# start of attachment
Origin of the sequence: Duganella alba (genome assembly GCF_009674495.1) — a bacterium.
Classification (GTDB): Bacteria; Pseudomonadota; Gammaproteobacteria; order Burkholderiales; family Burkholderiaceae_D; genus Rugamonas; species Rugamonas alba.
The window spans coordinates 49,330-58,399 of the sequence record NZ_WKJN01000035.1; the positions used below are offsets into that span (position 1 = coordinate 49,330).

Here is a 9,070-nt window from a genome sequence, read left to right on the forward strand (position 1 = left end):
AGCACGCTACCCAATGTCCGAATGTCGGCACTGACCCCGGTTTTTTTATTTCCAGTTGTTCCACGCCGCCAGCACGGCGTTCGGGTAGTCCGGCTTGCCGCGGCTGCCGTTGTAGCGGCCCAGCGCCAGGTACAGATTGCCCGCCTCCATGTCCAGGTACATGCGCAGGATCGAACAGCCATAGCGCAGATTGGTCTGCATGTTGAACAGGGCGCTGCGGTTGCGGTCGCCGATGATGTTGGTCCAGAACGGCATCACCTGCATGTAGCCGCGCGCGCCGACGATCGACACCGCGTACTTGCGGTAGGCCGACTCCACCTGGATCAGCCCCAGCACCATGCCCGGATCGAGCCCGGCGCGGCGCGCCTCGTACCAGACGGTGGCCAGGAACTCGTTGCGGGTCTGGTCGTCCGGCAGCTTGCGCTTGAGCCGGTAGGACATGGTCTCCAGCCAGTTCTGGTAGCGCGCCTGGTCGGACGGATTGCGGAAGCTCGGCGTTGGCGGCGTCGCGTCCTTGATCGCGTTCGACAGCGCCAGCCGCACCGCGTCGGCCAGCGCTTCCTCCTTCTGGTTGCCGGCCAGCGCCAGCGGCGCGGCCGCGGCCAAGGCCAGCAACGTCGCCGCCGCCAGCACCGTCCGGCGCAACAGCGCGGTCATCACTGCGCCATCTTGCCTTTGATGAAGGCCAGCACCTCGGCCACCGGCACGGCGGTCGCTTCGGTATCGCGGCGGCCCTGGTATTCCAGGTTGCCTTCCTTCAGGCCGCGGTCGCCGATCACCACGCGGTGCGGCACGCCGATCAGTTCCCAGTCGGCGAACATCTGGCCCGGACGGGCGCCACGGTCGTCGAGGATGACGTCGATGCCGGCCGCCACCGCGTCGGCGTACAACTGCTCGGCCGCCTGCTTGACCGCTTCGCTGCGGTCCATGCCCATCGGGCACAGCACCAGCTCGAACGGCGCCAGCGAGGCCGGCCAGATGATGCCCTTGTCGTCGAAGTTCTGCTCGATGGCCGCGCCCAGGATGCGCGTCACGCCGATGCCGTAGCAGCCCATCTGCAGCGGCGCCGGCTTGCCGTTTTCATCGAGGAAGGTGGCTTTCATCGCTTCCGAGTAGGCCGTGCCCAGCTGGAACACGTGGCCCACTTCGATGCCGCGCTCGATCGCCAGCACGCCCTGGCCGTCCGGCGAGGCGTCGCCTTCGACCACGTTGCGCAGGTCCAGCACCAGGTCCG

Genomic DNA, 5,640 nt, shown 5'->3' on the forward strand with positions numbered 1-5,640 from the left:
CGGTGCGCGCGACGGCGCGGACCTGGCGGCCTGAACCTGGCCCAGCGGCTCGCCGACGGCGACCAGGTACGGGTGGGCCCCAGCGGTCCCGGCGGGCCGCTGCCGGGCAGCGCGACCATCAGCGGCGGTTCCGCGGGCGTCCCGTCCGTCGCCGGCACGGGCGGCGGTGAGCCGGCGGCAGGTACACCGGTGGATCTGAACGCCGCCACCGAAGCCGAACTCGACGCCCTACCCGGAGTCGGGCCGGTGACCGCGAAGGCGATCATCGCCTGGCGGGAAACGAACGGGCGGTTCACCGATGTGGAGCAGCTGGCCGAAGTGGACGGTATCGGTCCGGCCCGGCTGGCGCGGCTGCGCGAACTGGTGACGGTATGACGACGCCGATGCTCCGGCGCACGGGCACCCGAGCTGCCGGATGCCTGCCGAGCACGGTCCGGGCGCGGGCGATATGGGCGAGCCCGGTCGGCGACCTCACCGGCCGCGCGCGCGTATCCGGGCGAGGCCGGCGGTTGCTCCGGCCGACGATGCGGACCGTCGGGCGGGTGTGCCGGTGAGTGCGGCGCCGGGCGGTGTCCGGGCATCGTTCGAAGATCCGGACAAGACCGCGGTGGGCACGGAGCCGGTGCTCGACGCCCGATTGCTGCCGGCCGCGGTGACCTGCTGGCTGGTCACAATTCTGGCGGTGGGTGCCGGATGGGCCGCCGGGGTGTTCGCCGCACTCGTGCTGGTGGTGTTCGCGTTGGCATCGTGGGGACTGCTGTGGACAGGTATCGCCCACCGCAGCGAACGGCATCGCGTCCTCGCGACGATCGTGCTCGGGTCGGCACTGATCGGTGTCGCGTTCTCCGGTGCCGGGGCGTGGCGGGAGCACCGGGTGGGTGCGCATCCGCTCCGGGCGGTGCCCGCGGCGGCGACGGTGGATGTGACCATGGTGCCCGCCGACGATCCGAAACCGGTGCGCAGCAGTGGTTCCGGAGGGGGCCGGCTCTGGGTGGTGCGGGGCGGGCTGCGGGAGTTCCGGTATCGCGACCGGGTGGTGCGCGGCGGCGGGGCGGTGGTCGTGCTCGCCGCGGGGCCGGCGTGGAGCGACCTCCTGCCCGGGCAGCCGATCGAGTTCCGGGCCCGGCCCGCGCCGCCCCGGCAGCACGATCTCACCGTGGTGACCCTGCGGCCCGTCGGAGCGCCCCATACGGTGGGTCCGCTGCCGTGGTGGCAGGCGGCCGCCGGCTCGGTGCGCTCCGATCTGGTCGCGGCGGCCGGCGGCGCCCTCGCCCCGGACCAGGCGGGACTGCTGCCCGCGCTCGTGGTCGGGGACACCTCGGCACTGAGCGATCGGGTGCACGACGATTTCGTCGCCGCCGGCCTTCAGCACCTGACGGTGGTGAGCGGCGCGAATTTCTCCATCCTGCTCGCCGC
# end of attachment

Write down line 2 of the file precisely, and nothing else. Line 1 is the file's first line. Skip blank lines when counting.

Classification (GTDB): Bacteria; Pseudomonadota; Gammaproteobacteria; order Burkholderiales; family Burkholderiaceae_D; genus Rugamonas; species Rugamonas alba.